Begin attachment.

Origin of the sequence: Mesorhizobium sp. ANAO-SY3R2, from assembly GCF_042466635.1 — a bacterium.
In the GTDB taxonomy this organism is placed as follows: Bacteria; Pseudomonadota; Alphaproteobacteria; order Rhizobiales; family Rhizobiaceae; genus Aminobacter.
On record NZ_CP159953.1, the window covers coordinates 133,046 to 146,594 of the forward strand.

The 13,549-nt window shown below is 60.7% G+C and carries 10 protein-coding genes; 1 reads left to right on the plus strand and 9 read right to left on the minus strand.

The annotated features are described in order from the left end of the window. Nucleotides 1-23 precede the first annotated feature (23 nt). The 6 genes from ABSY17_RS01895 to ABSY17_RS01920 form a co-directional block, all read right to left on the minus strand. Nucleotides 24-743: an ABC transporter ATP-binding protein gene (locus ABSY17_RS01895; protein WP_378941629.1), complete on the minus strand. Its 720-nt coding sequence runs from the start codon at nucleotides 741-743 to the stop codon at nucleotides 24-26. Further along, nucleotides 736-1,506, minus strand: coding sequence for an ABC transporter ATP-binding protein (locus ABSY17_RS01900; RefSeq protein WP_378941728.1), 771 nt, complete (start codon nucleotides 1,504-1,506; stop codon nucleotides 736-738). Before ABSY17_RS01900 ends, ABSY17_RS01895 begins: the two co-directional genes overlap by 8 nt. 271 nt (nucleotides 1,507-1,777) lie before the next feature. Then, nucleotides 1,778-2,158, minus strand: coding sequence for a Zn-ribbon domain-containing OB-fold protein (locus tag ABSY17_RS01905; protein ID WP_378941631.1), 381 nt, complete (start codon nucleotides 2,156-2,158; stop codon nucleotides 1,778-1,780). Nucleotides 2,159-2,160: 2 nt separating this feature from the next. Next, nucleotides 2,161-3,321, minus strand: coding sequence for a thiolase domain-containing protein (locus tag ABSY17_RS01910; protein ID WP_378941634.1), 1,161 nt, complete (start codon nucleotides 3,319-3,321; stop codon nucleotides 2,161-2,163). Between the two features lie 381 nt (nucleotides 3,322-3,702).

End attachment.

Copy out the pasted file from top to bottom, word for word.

Origin of the sequence: Mesorhizobium sp. ANAO-SY3R2, from assembly GCF_042466635.1 — a bacterium.
In the GTDB taxonomy this organism is placed as follows: Bacteria; Pseudomonadota; Alphaproteobacteria; order Rhizobiales; family Rhizobiaceae; genus Aminobacter.
On record NZ_CP159953.1, the window covers coordinates 133,046 to 146,594 of the forward strand.

The 13,549-nt window shown below is 60.7% G+C and carries 10 protein-coding genes; 1 reads left to right on the plus strand and 9 read right to left on the minus strand.

The annotated features are described in order from the left end of the window. Nucleotides 1-23 precede the first annotated feature (23 nt). The 6 genes from ABSY17_RS01895 to ABSY17_RS01920 form a co-directional block, all read right to left on the minus strand. Nucleotides 24-743: an ABC transporter ATP-binding protein gene (locus ABSY17_RS01895; protein WP_378941629.1), complete on the minus strand. Its 720-nt coding sequence runs from the start codon at nucleotides 741-743 to the stop codon at nucleotides 24-26. Further along, nucleotides 736-1,506, minus strand: coding sequence for an ABC transporter ATP-binding protein (locus ABSY17_RS01900; RefSeq protein WP_378941728.1), 771 nt, complete (start codon nucleotides 1,504-1,506; stop codon nucleotides 736-738). Before ABSY17_RS01900 ends, ABSY17_RS01895 begins: the two co-directional genes overlap by 8 nt. 271 nt (nucleotides 1,507-1,777) lie before the next feature. Then, nucleotides 1,778-2,158, minus strand: coding sequence for a Zn-ribbon domain-containing OB-fold protein (locus tag ABSY17_RS01905; protein ID WP_378941631.1), 381 nt, complete (start codon nucleotides 2,156-2,158; stop codon nucleotides 1,778-1,780). Nucleotides 2,159-2,160: 2 nt separating this feature from the next. Next, nucleotides 2,161-3,321, minus strand: coding sequence for a thiolase domain-containing protein (locus tag ABSY17_RS01910; protein ID WP_378941634.1), 1,161 nt, complete (start codon nucleotides 3,319-3,321; stop codon nucleotides 2,161-2,163). Between the two features lie 381 nt (nucleotides 3,322-3,702).